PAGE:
Movie Review: Dark Skies

 
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BY PAUL BEIMERS —

Rating: 3/5 Stars

We are not alone.

At least, that’s what Dark Skies would have you believe.  Hollywood’s latest attempt at mild PG-13 horror distinguishes itself very slightly from its largely generic sci-fi predecessors.  To put any lingering doubts to rest: yes, this is indeed a film about aliens.

A laughable concept?  It certainly sounds like it. Unsurprisingly, the plot certainly threatens to veer into such territory at times. Yet, despite all indications to the contrary, Scott Stewart’s story of grey men and abductions is surprisingly effective in its attempts to scare the audience. The result is a decent horror flick that, while forgettable, manages to be an enjoyable ride while it lasts.

The Barretts — consisting of mother Lacy (Keri Russell), father Daniel (Josh Hamilton), and their two sons, Jesse and Sammy — paint a picture of the typical suburban family, albeit one in the midst of some hardship. Daniel, who is unemployed, is desperately seeking new work, while Lacy manages to keep the household afloat with her position as a real-estate agent. This system comes at a cost, as a constant stream of bills arriving at their door puts both on edge. Tempers begin to flare as every member of the family begins to experience unsettling incidents and bizarre behavior. Photographs disappear. Alarms go off in the middle of the night despite no evidence of any intruders. All family members gain inexplicable injuries and exhibit signs of not having entire control of their bodies. As events spiral out of control, Lacy begins to suspect that the forces behind it all are not from this planet, a theory so-called specialist and fellow believer Edwin (J.K. Simmons) confirms.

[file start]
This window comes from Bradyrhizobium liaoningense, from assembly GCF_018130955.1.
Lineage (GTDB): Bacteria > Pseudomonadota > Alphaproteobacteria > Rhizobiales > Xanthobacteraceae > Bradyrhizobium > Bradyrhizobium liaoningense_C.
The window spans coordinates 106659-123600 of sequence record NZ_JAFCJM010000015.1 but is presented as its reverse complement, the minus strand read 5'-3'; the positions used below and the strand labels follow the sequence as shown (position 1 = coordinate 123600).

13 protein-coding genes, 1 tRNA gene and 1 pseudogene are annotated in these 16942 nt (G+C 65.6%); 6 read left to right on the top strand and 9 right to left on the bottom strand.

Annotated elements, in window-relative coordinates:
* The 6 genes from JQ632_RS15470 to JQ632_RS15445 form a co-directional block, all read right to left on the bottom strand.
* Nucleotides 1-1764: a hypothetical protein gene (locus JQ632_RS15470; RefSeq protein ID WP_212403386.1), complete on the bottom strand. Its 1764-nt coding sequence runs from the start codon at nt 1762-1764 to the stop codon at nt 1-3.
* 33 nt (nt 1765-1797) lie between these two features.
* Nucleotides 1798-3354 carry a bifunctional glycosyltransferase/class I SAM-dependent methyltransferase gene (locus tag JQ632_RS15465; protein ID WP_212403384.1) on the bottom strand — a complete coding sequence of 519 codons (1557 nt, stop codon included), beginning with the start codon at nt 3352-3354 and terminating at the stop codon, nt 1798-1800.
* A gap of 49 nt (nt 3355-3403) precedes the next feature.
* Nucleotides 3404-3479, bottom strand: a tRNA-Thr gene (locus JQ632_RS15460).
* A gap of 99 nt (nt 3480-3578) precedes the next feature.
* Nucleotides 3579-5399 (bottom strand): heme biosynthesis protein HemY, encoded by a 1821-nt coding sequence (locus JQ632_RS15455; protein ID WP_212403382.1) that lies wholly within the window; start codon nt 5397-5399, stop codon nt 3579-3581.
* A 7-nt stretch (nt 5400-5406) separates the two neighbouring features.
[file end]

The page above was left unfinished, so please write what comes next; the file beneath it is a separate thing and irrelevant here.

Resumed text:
It won’t inspire outright gasps or screams, but Dark Skies is appreciably creepy despite its initially silly premise. None of the scares found here are truly shocking, but they create a fitting undercurrent of tension and dread that keeps one unsettled and engaged. The core of the story is by-the-numbers horror, of course, and contains almost every cliché one can expect. Rather than being truly problematic, however, this fact is remarkably inoffensive and does not hurt the overall film in any substantial way. The unoriginality is almost comforting in its predictability, and largely forgivable when considering the small bits of creativity occasionally present in the narrative.

The subtle apprehension underlying the plot is complemented by other aspects of the production. The first of these is the cinematography, which possesses a degree of creativity and care frequently absent from films of this caliber. Many shots are well-framed and striking in their composition, giving the presentation a nicely stylized feel. The second strength is Keri Russell’s performance, which is both sympathetic and relatively realistic.  It’s nothing award-worthy, but better than expected. The film contains the likeability necessary to make the ho-hum story a tad more meaningful.

It isn’t the scariest horror flick to be released in recent years, nor the most creative, but Dark Skies is a pleasant surprise. You will not walk away convinced of the plausibility or inherent spookiness of extraterrestrial life, but you may just reconsider your dismissal of Hollywood’s little green men and silver saucers.

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